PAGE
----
We saw his fabulous monochromatic Anti Anti Anti graffiti in Ebor Street; apparently the morning after he painted this he was asked if he wanted to paint something on the other side of the street, this time with permission. Keen to have made his mark on the whole street, he painted the contrasting Pro Pro Pro in bright circus font along the opposite wall.

Mobstr specialises in stencilled messages which challenge the inexplicable love of those in authority for a dreary blank wall. The eternal nemesis of the street artist, council employees will post warning notices of prosecution - hence Mobstr's retort 'Didn't Get Arrested' - and will paint over existing art with neutral-coloured paint, known as 'buffing'. Often they only cover as far as they can easily reach, leaving a far uglier  dull wall with the remains of the art still visible at the top; this prompted Mobstr to stencil the taunt 'Buff This . . . And This' high up on a wall in New Inn Yard. So far, they haven't.

I guess no London street art tour would be complete without a Banksy or two - nowadays they are covered with Plexiglass. This one has an Anthony Lister version right next to it, the Australian artist making his point by adding 'Lister is over stencils'.

Banksy's Exit Through the Gift Shop collaborator Shepard Fairey (for more on this, see my August blog post on Mr Brainwash) also figures on the tour; we saw his 'Shoplifters Welcome' indictment of corporate greed dominating a huge wall space.

I could go on, but you know what? Book yourself on the tour and find out for yourself. The workshop option is fabulous as after the tour you get the chance to create your own stencil and/or wield a can freehand, spray-painting your own design onto pieces of board, or the bar.

Here's my London skyline . . .

. . . and my niece's finished piece for her  to take home. I'm setting up a board on Pinterest (check it out with the link at the top of the page) with more pictures and artists but street art is ephemeral, so your tour could look totally different. I'm already booking my next one for a couple of months' time; maybe I'll see you there. Trust me, you'll love it.

Yours, loving streets as the new galleries,

Girl About Town xx

Tuesday, 13 November 2012

The V&A Café

The V&A Café looks like any other museum or gallery café at first glance; brightly lit, bustling staff clearing trays, signposted stations for hot or cold food, coffee or cakes - and all heavingly busy. A modern, functional place to take the weight off and fortify yourself with tea and cake before venturing back out into the world's greatest museum of art and design (their words, but does any other venue even come close?). Now take a look at the suite of three interlinked rooms off to the side and it's like stepping back in time; together these rooms make up the world's very first museum restaurant and it is a seriously impressive setting.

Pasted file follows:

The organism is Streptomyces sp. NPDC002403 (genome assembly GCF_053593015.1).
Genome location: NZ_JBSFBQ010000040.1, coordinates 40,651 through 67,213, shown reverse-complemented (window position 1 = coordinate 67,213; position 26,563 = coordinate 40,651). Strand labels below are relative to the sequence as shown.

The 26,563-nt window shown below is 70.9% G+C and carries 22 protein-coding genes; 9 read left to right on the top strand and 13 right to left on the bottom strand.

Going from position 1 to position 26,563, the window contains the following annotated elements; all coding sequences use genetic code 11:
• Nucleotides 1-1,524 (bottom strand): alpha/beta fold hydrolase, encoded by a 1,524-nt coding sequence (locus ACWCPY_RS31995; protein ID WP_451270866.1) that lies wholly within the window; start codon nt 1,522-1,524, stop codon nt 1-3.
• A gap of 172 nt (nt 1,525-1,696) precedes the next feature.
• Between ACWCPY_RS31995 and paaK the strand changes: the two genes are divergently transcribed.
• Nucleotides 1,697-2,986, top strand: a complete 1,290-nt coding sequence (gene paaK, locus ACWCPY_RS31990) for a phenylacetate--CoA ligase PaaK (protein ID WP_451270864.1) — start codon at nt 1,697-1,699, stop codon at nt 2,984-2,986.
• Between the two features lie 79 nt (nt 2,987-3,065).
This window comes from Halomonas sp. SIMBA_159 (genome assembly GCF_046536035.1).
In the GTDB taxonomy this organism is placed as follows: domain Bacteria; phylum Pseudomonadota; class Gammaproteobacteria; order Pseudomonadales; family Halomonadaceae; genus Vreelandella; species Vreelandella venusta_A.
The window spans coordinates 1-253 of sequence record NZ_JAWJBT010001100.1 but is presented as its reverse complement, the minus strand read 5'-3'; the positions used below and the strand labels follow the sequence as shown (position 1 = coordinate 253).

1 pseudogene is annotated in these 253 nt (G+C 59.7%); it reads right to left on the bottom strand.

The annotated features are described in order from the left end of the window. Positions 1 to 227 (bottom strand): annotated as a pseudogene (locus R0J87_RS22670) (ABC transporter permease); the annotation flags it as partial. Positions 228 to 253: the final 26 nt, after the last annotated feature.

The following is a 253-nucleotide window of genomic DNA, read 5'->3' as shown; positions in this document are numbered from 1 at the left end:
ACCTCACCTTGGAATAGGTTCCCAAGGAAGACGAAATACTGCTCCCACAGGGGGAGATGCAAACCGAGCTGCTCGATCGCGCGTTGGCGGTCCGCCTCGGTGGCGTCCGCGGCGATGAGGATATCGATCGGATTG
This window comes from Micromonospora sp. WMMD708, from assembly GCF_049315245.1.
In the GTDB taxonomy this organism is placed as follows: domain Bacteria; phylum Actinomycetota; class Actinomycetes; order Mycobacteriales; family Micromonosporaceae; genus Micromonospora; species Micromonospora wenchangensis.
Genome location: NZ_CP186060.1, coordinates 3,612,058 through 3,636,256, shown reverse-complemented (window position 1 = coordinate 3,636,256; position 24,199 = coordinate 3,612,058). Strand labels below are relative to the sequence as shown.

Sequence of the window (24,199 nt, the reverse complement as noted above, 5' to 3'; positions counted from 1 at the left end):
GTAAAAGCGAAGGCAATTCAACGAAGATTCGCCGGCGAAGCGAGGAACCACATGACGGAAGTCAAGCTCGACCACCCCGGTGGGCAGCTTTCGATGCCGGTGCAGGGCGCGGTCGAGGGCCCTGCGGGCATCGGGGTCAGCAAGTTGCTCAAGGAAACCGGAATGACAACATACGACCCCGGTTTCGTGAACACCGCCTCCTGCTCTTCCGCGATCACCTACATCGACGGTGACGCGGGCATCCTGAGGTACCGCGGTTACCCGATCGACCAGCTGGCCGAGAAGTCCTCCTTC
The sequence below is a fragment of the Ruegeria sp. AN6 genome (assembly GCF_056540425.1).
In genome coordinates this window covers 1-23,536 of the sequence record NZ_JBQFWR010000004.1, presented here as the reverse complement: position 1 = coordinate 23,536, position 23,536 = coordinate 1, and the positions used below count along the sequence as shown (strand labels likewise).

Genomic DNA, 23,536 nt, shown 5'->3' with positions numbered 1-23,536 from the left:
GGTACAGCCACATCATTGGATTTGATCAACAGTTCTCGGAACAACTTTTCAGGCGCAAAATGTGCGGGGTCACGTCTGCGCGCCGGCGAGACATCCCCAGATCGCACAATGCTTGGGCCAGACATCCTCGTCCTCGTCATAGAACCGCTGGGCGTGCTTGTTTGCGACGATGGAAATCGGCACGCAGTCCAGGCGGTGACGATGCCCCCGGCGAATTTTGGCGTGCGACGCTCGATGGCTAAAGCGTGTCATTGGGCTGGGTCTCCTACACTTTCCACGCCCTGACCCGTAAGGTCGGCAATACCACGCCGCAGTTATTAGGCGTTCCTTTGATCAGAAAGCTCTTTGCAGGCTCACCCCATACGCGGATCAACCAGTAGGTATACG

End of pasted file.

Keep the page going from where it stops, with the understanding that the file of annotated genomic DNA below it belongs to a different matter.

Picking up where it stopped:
The Refreshment Rooms at the Victoria and Albert Museum were intended as a showcase for contemporary design and craftsmanship and are a wonderfully Victorian mix of the ornate and the practical. The main central section is the Gamble Room, designed by James Gamble, Godfrey Sykes and Reuben Townroe. Originally the main doors to this room were directly opposite the museum entrance so this would have been the first room visitors saw; even by Victorian standards this must have seemed imposingly grand. Look more closely; the ceiling is enamelled iron and both the walls and the huge columns are completely covered with ceramic tiles, making this most majestic and opulent of dining rooms completely washable and practically fireproof.

Mottoes espousing the joys of food and drink adorn the beautiful stained glass windows and the frieze is a quotation from Ecclesiastes II:24: 'There is nothing better for a man than that he should eat and drink, and make his soul enjoy the good of his labour.' Hard to argue with that.

The Morris Room (the Green Dining Room) was the first major commission for William Morris's company Morris Marshall and Faulkner. The dado panels based on signs of the zodiac were painted by Edward Burne-Jones, who also designed the stained glass windows. The influence of William Morris and his pattern-making is most recognisable in the plasterwork leaves and flowers on the walls (although if you are a Morris fan, the rest of the museum has plenty to offer). This room, although beautiful, has a more restrained, quiet feel.

The Poynter room (the Grill Room) designed by Edward Poynter has a homely cosiness to it, with blue Dutch tiles and wooden panelling. The large tiled panels of the months and seasons were actually painted by students from the ladies' tile-painting class at the Schools of Design; this was very much in keeping with V&A Founding Director Henry Cole's  radical idea of involving students and the public in creating this public space. Giving such an important commission to female students would have caused quite a stir in Victorian times.

The beautiful iron stove where a chef in whites would have grilled steaks and chops to order is still in place; the V&A website has sample menus from 1867 - both first and second class - which include options such as jugged hare for 1/6 (i.e. one shilling and sixpence, or 18p) or, from the second class menu, stewed rabbit for 10d (ten pence). That may sound like a bargain until you consider that an unskilled labourer's wage was about a pound a week.